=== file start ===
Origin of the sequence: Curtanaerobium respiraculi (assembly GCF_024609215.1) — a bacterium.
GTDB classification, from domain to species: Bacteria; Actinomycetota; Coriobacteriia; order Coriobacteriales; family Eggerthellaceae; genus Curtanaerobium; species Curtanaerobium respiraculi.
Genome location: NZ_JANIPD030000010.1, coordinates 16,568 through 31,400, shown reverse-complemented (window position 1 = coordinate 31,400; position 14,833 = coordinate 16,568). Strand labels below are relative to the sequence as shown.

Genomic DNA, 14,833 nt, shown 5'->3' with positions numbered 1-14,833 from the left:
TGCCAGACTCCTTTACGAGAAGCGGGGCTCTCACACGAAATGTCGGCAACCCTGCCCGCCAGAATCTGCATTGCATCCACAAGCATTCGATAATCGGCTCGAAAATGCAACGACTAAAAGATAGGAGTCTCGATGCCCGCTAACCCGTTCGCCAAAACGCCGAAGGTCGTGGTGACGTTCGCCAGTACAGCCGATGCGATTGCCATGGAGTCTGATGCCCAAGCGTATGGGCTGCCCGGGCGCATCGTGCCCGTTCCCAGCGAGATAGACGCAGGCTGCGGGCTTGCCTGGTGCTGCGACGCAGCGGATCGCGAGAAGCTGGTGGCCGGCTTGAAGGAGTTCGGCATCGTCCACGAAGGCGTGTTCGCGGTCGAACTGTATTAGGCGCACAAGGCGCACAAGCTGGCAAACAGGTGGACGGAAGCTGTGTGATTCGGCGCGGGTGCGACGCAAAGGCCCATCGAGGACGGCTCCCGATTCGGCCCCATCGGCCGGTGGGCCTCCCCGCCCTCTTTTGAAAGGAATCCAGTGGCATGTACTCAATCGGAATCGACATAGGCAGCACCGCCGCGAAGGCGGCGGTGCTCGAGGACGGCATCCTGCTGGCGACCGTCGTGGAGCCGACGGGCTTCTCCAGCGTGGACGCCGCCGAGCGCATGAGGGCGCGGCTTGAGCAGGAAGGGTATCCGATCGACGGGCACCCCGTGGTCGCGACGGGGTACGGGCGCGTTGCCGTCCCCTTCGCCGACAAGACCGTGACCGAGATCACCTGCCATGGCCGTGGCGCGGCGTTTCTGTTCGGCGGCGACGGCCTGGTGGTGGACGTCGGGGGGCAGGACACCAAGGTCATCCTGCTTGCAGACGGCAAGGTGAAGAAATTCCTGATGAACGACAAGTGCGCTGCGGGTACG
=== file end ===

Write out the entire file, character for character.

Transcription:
Origin of the sequence: Curtanaerobium respiraculi (assembly GCF_024609215.1) — a bacterium.
GTDB classification, from domain to species: Bacteria; Actinomycetota; Coriobacteriia; order Coriobacteriales; family Eggerthellaceae; genus Curtanaerobium; species Curtanaerobium respiraculi.
Genome location: NZ_JANIPD030000010.1, coordinates 16,568 through 31,400, shown reverse-complemented (window position 1 = coordinate 31,400; position 14,833 = coordinate 16,568). Strand labels below are relative to the sequence as shown.

Genomic DNA, 14,833 nt, shown 5'->3' with positions numbered 1-14,833 from the left:
TGCCAGACTCCTTTACGAGAAGCGGGGCTCTCACACGAAATGTCGGCAACCCTGCCCGCCAGAATCTGCATTGCATCCACAAGCATTCGATAATCGGCTCGAAAATGCAACGACTAAAAGATAGGAGTCTCGATGCCCGCTAACCCGTTCGCCAAAACGCCGAAGGTCGTGGTGACGTTCGCCAGTACAGCCGATGCGATTGCCATGGAGTCTGATGCCCAAGCGTATGGGCTGCCCGGGCGCATCGTGCCCGTTCCCAGCGAGATAGACGCAGGCTGCGGGCTTGCCTGGTGCTGCGACGCAGCGGATCGCGAGAAGCTGGTGGCCGGCTTGAAGGAGTTCGGCATCGTCCACGAAGGCGTGTTCGCGGTCGAACTGTATTAGGCGCACAAGGCGCACAAGCTGGCAAACAGGTGGACGGAAGCTGTGTGATTCGGCGCGGGTGCGACGCAAAGGCCCATCGAGGACGGCTCCCGATTCGGCCCCATCGGCCGGTGGGCCTCCCCGCCCTCTTTTGAAAGGAATCCAGTGGCATGTACTCAATCGGAATCGACATAGGCAGCACCGCCGCGAAGGCGGCGGTGCTCGAGGACGGCATCCTGCTGGCGACCGTCGTGGAGCCGACGGGCTTCTCCAGCGTGGACGCCGCCGAGCGCATGAGGGCGCGGCTTGAGCAGGAAGGGTATCCGATCGACGGGCACCCCGTGGTCGCGACGGGGTACGGGCGCGTTGCCGTCCCCTTCGCCGACAAGACCGTGACCGAGATCACCTGCCATGGCCGTGGCGCGGCGTTTCTGTTCGGCGGCGACGGCCTGGTGGTGGACGTCGGGGGGCAGGACACCAAGGTCATCCTGCTTGCAGACGGCAAGGTGAAGAAATTCCTGATGAACGACAAGTGCGCTGCGGGTACG